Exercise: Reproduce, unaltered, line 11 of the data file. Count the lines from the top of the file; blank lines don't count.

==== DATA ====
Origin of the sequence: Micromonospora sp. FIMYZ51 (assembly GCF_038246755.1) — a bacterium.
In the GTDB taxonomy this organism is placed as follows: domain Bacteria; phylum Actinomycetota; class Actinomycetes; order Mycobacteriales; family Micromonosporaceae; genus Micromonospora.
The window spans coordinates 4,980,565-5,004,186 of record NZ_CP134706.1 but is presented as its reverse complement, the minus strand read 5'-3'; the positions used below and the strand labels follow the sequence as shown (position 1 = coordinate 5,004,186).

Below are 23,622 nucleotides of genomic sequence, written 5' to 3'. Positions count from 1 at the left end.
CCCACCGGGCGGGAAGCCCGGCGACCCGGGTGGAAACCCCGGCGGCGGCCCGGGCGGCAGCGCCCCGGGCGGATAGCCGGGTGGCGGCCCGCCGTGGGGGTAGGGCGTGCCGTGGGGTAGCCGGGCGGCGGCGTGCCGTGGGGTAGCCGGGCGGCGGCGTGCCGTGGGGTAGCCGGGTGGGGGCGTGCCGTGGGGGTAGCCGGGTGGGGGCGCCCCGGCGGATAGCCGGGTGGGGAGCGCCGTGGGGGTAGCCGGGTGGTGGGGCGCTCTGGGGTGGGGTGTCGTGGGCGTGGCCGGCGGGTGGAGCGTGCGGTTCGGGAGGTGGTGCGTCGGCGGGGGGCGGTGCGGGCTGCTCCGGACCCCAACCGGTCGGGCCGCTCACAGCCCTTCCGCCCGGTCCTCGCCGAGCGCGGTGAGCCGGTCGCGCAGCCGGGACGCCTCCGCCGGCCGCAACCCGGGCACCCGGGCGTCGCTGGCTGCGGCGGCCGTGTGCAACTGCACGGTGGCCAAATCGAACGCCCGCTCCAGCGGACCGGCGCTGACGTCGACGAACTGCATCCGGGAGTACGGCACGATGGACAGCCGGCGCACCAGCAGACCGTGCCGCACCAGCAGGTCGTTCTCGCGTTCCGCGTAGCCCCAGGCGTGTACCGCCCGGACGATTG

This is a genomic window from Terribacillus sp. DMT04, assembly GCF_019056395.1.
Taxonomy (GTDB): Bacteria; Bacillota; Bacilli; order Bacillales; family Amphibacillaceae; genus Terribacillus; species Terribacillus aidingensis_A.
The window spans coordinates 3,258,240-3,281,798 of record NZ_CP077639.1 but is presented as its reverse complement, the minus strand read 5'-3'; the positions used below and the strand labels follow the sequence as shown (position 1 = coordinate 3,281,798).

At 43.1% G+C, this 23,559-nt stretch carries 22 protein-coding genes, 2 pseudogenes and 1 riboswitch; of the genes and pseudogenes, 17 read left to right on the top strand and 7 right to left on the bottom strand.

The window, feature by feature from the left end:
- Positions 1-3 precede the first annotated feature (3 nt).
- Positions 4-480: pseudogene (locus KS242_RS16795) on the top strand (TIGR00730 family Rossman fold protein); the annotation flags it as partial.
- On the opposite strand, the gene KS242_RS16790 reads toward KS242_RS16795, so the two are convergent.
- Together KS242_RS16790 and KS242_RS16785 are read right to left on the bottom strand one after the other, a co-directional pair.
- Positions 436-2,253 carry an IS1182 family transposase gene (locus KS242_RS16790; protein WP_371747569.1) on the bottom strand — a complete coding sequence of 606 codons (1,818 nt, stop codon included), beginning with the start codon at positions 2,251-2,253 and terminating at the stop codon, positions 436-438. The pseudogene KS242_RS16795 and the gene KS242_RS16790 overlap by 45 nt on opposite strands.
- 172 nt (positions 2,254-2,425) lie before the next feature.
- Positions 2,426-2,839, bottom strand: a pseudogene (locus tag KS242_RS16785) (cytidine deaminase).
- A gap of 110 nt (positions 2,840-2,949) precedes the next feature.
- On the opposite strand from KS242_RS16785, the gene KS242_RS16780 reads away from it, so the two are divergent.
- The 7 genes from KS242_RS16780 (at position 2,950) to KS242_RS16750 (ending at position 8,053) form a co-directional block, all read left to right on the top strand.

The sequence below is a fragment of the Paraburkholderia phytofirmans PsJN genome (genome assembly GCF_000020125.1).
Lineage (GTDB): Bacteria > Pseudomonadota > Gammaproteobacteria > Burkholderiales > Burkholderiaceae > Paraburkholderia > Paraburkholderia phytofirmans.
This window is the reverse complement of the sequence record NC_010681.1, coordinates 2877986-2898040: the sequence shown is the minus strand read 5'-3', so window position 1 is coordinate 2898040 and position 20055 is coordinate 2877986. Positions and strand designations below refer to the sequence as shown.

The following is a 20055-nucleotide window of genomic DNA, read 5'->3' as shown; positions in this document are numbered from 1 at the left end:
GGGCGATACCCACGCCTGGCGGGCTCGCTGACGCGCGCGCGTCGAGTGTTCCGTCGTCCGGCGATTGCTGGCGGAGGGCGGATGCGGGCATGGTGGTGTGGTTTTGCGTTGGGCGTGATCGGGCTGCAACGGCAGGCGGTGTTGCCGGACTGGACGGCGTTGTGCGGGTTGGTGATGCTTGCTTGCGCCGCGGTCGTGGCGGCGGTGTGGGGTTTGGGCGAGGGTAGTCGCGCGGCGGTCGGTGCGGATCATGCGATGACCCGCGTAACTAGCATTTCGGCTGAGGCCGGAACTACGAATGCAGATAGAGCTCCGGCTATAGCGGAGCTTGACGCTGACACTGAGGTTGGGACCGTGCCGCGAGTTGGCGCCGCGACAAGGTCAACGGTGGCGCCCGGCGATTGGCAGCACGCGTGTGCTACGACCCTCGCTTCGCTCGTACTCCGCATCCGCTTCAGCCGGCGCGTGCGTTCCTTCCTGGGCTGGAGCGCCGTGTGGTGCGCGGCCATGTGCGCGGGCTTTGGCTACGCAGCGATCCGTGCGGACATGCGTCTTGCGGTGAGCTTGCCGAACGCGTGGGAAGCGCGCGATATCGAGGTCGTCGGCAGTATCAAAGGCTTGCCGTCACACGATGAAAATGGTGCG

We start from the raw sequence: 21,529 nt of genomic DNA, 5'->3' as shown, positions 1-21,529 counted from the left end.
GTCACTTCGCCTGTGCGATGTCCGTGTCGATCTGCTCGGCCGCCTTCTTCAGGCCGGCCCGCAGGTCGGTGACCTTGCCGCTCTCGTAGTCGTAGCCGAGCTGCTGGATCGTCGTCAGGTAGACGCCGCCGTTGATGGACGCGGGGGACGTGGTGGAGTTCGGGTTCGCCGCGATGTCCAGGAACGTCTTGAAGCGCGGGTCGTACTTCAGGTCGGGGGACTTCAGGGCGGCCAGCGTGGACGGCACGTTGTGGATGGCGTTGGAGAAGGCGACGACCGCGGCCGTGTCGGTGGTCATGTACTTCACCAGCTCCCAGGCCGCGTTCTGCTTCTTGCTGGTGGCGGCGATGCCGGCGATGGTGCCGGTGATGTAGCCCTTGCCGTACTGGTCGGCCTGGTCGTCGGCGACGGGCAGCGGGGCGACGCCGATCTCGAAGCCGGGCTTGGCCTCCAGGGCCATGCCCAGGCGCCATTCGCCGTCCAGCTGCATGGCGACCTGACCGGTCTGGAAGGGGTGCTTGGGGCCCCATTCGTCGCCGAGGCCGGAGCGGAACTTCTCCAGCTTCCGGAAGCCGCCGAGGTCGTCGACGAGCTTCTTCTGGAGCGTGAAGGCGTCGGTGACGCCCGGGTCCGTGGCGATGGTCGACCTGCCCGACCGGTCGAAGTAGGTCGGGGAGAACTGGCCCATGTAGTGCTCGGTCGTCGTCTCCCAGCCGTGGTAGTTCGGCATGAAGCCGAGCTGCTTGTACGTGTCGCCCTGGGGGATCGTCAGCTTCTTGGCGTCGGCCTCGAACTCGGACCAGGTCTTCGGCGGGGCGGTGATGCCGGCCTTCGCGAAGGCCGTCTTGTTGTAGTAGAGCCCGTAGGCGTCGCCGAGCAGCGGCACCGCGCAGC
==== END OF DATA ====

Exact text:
- Positions 1-3 precede the first annotated feature (3 nt).